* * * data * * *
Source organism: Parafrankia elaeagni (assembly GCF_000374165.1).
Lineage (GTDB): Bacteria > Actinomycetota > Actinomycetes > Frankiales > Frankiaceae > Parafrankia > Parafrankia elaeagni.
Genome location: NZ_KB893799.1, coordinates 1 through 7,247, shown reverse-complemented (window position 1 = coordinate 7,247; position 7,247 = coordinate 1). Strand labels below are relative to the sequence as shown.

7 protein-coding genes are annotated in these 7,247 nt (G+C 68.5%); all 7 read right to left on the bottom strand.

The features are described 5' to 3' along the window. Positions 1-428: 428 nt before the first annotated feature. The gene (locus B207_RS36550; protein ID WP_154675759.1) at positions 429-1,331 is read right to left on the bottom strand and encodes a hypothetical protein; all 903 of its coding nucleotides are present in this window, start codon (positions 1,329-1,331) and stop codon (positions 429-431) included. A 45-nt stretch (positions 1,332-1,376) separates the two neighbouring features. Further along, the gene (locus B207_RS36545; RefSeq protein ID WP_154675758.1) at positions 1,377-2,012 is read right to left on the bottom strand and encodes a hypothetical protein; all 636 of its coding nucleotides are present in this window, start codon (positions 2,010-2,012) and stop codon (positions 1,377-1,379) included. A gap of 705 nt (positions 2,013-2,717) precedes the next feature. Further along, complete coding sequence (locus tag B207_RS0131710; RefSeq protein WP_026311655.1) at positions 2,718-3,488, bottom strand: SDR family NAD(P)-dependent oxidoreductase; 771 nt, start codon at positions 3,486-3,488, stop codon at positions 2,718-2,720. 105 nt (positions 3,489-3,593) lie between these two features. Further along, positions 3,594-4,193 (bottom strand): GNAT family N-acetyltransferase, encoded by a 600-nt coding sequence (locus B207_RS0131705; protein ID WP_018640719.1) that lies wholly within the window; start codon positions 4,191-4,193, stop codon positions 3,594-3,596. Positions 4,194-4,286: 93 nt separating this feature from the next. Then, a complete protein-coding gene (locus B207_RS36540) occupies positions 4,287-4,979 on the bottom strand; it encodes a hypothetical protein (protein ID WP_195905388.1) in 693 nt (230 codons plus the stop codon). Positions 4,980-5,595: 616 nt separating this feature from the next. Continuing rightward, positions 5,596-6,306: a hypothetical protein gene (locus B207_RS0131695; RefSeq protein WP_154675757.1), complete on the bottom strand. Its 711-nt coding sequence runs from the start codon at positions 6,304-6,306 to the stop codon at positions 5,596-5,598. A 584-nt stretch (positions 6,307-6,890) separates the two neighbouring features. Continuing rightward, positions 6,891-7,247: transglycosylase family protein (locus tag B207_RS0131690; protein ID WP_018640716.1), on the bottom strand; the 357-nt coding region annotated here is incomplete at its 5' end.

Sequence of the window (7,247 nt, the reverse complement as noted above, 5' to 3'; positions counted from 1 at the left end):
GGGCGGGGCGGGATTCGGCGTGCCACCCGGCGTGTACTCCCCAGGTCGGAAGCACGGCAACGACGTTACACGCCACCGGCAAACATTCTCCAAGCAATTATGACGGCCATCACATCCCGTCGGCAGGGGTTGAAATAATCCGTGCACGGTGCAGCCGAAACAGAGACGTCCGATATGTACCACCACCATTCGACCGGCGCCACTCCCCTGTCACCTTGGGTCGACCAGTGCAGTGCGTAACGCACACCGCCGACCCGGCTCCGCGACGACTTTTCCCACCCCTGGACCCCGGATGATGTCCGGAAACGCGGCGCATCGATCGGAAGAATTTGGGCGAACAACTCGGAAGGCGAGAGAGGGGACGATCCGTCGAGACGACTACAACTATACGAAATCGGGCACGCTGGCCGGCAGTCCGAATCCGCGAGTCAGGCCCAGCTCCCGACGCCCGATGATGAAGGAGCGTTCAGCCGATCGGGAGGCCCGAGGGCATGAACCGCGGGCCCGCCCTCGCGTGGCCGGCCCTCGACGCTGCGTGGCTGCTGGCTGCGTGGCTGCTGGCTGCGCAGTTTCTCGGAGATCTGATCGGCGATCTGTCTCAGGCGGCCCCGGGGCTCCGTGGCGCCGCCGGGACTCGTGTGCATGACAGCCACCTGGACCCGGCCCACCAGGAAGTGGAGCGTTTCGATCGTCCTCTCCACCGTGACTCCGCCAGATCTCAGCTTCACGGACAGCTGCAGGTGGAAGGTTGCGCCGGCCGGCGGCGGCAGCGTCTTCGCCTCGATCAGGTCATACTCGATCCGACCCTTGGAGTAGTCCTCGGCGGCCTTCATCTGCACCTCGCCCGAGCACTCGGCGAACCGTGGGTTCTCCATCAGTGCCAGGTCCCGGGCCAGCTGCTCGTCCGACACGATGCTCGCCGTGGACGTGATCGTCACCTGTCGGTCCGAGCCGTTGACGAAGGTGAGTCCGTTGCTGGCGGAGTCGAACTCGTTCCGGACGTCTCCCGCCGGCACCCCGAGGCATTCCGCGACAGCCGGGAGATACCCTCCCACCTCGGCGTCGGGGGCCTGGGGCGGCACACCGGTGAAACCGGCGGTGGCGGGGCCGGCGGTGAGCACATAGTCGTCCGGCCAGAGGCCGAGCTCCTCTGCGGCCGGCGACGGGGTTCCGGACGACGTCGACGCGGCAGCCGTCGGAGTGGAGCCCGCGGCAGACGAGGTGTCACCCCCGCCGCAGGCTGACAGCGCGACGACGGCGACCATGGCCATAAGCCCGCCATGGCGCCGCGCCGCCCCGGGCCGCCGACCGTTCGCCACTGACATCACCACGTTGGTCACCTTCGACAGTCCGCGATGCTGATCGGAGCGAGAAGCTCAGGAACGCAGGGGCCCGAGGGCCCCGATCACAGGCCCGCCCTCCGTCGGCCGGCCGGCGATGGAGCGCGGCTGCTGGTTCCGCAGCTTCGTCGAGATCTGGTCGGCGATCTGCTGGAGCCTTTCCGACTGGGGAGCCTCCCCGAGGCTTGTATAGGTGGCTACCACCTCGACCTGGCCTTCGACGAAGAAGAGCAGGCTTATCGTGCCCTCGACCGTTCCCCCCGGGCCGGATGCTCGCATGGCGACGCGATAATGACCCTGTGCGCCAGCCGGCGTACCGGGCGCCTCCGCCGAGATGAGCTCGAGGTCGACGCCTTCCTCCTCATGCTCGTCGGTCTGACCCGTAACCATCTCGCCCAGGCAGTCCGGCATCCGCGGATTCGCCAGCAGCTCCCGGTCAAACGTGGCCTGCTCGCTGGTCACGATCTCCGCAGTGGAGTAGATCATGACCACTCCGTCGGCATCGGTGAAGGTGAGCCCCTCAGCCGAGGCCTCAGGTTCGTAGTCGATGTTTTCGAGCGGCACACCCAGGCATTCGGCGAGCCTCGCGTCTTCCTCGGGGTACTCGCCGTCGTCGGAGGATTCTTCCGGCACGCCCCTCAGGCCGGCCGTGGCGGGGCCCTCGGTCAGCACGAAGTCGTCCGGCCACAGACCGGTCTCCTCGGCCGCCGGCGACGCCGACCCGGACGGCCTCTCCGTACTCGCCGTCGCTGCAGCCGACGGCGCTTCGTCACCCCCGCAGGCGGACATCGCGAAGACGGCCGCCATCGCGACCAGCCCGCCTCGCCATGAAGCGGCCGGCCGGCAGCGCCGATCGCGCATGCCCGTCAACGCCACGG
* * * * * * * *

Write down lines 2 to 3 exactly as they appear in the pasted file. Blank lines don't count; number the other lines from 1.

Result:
Lineage (GTDB): Bacteria > Actinomycetota > Actinomycetes > Frankiales > Frankiaceae > Parafrankia > Parafrankia elaeagni.
Genome location: NZ_KB893799.1, coordinates 1 through 7,247, shown reverse-complemented (window position 1 = coordinate 7,247; position 7,247 = coordinate 1). Strand labels below are relative to the sequence as shown.